Okay, this is definitely more “schadenfreude” than an actual serious post, but I’ve talked before about how P.Z. Myers — and others — don’t read posts and articles before mocking and being outraged by then. Well, late yesterday, Myers made a post about the upcoming FIDE Women’s World Championships, which will be held in Iran, which has a law that says that women must wear a hijab. His post asks “what about the men?”:
Hey, I say, what about the men? Shouldn’t the male grandmasters also be announcing their solidarity with their colleagues?
Perhaps male chess players tend to be insensitive sexists who don’t care what happens to the women players. Or perhaps they are cowards who are relieved that the theocratic rule is going to eliminate much of their competition. Or perhaps journalists assume that only women can get outraged at discrimination against women.
And in a later comment, he adds:
That it’s the Women’s World Championship only makes it more of an outrage that FIDE decided it was fine to hold it in Iran.
But as was pointed out in the comments:
Not reading his own links seems to be the key here, because the CNN link explains why Iran was chosen:
Iran was the only country which made a proposal to host the event, a World Chess Federation (FIDE) spokeswoman told CNN in a statement.
So, the choice was to either have it in Iran … or not have it at all. So it, in fact, wasn’t actually the choice of the organization anyway, and certainly not the choice of the men so that they wouldn’t have to face competition from women.
In fact, the CNN article implies that tournaments have been held in Iran before with the same rules:
“Iran has hosted chess tournaments before and women were always forced to wear a hijab,” Paikidze-Barnes told CNN. “We don’t see this event being any different, forced hijab is the country’s law.”
This, she said, is “religious and sexist discrimination.”
Paikidze-Barnes is the most prominent person objecting to the event being held there. And her demand is this:
She added: “If the venue of the championship is not changed, I will not be participating … “
So, they can’t even be in Iran, it seems, even if a compromise is made on what the women can wear while playing.
Let’s answer Myers’ stated and unstated questions, shall we?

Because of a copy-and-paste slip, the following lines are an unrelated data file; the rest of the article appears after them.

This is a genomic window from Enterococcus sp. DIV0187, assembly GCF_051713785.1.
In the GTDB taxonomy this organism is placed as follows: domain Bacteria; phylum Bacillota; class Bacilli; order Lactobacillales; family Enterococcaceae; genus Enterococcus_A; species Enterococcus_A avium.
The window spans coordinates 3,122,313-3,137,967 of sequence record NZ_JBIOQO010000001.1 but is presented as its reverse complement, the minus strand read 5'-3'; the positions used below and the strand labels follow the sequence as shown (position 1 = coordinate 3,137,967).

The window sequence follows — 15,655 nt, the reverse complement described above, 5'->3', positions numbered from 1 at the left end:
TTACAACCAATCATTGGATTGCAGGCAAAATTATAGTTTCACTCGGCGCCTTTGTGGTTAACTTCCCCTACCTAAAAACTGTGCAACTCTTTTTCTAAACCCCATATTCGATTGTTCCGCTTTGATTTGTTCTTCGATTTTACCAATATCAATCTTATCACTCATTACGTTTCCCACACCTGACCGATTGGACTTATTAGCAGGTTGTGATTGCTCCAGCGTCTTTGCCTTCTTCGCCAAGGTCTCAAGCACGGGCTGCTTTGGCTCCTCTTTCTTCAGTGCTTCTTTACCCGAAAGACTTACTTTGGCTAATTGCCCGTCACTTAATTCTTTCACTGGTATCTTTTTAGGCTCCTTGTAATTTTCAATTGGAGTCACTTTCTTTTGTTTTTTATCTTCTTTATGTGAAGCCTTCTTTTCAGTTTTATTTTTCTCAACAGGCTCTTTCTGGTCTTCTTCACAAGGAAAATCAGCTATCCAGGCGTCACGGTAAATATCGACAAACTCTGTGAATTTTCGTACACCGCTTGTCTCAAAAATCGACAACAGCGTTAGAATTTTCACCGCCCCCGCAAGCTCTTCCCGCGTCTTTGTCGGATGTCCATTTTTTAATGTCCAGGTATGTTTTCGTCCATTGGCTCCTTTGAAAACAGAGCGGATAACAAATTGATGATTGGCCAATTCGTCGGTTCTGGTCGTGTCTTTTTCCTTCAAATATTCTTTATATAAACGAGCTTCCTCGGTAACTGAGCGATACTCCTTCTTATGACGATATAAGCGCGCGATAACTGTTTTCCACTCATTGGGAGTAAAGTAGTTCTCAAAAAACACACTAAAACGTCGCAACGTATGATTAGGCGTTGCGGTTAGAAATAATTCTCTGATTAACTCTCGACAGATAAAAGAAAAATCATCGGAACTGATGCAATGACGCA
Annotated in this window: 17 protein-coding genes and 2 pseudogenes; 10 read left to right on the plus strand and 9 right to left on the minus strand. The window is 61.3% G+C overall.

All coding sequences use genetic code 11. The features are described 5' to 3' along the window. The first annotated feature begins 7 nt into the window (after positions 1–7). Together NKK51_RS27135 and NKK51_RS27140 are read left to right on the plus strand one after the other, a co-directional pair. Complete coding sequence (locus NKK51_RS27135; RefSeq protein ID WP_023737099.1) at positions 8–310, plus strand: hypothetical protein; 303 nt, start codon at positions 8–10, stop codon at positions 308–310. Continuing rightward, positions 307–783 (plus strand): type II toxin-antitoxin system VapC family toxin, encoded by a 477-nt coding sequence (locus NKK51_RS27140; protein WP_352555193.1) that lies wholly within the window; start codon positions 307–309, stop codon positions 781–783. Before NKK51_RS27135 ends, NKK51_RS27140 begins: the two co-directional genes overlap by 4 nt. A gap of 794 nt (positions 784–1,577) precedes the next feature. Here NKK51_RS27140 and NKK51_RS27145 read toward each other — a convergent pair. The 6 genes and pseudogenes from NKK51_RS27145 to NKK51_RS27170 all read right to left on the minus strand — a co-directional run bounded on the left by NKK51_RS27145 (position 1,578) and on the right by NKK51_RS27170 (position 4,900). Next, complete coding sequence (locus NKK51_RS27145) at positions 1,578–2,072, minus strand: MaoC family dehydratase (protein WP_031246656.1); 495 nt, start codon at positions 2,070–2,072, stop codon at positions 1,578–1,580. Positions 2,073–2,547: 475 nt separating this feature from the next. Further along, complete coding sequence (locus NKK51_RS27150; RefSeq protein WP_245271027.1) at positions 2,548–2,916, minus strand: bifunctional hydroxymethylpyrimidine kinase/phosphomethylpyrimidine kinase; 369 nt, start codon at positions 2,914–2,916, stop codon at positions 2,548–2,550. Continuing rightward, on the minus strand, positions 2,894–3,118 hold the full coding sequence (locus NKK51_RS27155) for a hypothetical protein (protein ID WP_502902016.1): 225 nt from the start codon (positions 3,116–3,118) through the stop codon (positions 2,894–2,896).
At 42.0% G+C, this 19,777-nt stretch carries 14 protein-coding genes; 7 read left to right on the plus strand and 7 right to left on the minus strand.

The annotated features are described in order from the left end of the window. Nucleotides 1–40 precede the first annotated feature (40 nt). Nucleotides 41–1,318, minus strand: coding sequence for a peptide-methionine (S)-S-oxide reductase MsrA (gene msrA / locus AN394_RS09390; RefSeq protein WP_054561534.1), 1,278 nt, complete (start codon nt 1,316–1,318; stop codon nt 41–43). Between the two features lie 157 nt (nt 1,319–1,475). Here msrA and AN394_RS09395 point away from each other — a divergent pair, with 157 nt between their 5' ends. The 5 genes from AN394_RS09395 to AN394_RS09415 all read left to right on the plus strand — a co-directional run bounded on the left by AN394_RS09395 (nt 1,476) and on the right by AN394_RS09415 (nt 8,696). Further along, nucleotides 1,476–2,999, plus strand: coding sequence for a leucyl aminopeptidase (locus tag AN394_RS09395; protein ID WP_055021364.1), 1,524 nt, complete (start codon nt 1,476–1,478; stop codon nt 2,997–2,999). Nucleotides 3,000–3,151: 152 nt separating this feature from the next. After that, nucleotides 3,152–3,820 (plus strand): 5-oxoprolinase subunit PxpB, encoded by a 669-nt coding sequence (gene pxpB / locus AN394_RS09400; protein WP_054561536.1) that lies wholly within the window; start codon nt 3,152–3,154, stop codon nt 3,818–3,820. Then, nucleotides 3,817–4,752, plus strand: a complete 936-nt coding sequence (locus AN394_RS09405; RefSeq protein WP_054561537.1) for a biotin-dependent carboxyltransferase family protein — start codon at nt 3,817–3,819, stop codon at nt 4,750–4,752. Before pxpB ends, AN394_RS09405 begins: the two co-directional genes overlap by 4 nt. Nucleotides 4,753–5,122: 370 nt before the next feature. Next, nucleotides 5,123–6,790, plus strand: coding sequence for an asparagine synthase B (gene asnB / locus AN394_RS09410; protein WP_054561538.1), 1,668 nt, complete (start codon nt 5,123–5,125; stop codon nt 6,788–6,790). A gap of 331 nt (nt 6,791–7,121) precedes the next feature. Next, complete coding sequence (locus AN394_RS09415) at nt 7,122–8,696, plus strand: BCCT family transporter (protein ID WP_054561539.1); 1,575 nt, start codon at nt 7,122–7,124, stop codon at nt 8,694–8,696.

Why was it in Iran? No one else wanted it, and while some country now might stand up, it’s probably still not the case that any other country wants it.
Why aren’t the male chess players protesting? They are.
Why is the media focusing on women and not mentioning the men? They are, but since this is the Women’s tournament and so only women can threaten to withdraw, they’re focusing on women and their reactions, both positive and negative (Susan Polgar, for example, has no problem with the restrictions). If they didn’t, Myers et al would almost certainly claim that the articles were ignoring the viewpoints of women to focus on those of men.
Thus, if Myers had actually read what he linked to, he’d have had the answers to his questions, and so could have moved on to more interesting ones, like:
Why was Iran the only country interested in hosting this? For example, why not Canada or some European nation where this isn’t a problem and where there is some interest in chess (more in Europe than in Canada, but there is still some)?
If Iran was indeed the better or only choice, to what degree can FIDE ask that they allow exceptions to their laws? Given the current situation, FIDE needed Iran more than Iran needed FIDE on this. Would it be better to have no tournament than host it in Iran?
Is this more about the women chess players being forced to conform to Muslim modesty standards, or the fact that they have those standards enshrined in law at all? There was a comment that tried to address that last one, but the response was irrelevant at best, with the serious replies ignoring that women going topless in public is still illegal in most of the Western world.
Is it right for Paikidze-Barnes to demand a venue change to a currently non-existent option, or would a compromise work?
How should we deal with major cultural differences, even ones that guide laws?
Does it matter that this is religiously motivated? Should FIDE care about whether the motivation is secular or religious?
If the problem is more that the country itself has laws that some of its members find problematic due to their values, and if that is seen as an issue for FIDE, how do we decide which values require FIDE to take action and which don’t? The argument here is that it violates FIDE’s non-discrimination policy, but wouldn’t that only apply to the members, and not to those in the country?
Look at all the interesting questions we get if Myers would just read the posts he links to!